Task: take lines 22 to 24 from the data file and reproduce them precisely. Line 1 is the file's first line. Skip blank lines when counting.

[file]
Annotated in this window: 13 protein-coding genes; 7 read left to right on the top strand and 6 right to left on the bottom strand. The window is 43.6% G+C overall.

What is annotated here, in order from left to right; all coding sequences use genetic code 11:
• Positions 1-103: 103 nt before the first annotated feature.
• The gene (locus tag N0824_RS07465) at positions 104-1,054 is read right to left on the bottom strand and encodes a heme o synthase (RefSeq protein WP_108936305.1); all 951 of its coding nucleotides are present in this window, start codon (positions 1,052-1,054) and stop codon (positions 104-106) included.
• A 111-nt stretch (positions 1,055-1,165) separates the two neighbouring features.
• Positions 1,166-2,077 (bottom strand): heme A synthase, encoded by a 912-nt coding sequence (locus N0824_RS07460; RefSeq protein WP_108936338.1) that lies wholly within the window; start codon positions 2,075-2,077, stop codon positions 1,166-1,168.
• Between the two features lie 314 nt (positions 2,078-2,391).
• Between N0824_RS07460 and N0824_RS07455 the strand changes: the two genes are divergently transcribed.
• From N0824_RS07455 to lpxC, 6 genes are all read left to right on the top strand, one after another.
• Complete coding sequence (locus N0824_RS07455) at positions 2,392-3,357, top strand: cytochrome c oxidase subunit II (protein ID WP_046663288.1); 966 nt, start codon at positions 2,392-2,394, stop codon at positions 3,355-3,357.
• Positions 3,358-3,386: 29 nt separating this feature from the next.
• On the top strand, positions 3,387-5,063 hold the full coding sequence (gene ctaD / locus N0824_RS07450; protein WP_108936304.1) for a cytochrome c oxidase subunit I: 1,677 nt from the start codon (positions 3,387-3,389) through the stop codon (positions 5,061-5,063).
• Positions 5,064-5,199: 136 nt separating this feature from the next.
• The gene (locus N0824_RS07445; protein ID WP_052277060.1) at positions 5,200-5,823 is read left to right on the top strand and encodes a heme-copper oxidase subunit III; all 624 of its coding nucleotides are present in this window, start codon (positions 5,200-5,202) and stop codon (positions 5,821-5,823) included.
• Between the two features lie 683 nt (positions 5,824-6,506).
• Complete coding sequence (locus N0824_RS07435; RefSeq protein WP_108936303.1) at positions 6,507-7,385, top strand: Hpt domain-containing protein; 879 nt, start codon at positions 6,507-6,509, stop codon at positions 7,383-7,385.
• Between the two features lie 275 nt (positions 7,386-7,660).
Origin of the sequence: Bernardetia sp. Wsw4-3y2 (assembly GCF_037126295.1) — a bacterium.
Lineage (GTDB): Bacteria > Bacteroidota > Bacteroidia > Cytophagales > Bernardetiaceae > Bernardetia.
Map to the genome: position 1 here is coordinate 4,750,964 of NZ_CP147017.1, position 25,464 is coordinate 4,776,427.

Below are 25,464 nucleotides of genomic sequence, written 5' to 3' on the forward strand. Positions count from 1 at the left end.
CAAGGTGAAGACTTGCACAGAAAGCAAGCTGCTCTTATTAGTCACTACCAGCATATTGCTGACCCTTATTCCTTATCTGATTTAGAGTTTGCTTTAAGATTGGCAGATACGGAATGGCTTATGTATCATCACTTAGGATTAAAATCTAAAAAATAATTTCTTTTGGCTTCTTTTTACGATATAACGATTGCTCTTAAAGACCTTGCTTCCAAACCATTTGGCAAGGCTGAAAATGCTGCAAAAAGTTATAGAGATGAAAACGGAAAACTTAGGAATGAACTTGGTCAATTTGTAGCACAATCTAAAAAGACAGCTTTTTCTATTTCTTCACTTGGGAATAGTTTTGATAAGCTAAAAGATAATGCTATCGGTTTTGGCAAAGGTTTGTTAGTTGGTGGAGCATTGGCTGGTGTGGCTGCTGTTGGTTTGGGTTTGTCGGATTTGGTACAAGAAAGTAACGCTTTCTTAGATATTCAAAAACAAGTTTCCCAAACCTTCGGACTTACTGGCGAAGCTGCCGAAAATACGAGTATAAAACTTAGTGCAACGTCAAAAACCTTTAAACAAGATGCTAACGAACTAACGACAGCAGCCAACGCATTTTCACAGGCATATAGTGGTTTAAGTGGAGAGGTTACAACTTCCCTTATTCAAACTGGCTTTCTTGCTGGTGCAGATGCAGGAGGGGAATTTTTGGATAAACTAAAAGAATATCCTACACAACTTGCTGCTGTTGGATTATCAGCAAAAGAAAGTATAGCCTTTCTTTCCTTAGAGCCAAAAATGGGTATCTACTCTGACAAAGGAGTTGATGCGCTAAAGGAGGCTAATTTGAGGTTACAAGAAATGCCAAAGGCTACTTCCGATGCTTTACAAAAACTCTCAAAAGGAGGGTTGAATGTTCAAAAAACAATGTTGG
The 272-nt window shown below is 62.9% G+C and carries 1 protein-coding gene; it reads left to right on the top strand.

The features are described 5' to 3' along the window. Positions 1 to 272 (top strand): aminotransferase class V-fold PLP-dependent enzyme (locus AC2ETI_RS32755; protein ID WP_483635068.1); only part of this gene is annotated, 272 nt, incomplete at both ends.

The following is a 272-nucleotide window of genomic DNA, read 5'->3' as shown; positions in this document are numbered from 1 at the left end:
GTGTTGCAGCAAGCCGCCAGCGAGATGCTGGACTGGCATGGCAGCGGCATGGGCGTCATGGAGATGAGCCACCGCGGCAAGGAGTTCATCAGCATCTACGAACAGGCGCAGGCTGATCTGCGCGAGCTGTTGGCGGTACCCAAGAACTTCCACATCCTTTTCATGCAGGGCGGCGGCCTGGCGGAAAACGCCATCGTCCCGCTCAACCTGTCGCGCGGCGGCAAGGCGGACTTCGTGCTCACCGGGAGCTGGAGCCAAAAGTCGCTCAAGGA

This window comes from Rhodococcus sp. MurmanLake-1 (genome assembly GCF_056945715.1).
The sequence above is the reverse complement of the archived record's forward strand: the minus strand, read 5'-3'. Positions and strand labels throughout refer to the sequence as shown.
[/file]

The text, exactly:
CAAGGTGAAGACTTGCACAGAAAGCAAGCTGCTCTTATTAGTCACTACCAGCATATTGCTGACCCTTATTCCTTATCTGATTTAGAGTTTGCTTTAAGATTGGCAGATACGGAATGGCTTATGTATCATCACTTAGGATTAAAATCTAAAAAATAATTTCTTTTGGCTTCTTTTTACGATATAACGATTGCTCTTAAAGACCTTGCTTCCAAACCATTTGGCAAGGCTGAAAATGCTGCAAAAAGTTATAGAGATGAAAACGGAAAACTTAGGAATGAACTTGGTCAATTTGTAGCACAATCTAAAAAGACAGCTTTTTCTATTTCTTCACTTGGGAATAGTTTTGATAAGCTAAAAGATAATGCTATCGGTTTTGGCAAAGGTTTGTTAGTTGGTGGAGCATTGGCTGGTGTGGCTGCTGTTGGTTTGGGTTTGTCGGATTTGGTACAAGAAAGTAACGCTTTCTTAGATATTCAAAAACAAGTTTCCCAAACCTTCGGACTTACTGGCGAAGCTGCCGAAAATACGAGTATAAAACTTAGTGCAACGTCAAAAACCTTTAAACAAGATGCTAACGAACTAACGACAGCAGCCAACGCATTTTCACAGGCATATAGTGGTTTAAGTGGAGAGGTTACAACTTCCCTTATTCAAACTGGCTTTCTTGCTGGTGCAGATGCAGGAGGGGAATTTTTGGATAAACTAAAAGAATATCCTACACAACTTGCTGCTGTTGGATTATCAGCAAAAGAAAGTATAGCCTTTCTTTCCTTAGAGCCAAAAATGGGTATCTACTCTGACAAAGGAGTTGATGCGCTAAAGGAGGCTAATTTGAGGTTACAAGAAATGCCAAAGGCTACTTCCGATGCTTTACAAAAACTCTCAAAAGGAGGGTTGAATGTTCAAAAAACAATGTTGG
The 272-nt window shown below is 62.9% G+C and carries 1 protein-coding gene; it reads left to right on the top strand.

The features are described 5' to 3' along the window. Positions 1 to 272 (top strand): aminotransferase class V-fold PLP-dependent enzyme (locus AC2ETI_RS32755; protein ID WP_483635068.1); only part of this gene is annotated, 272 nt, incomplete at both ends.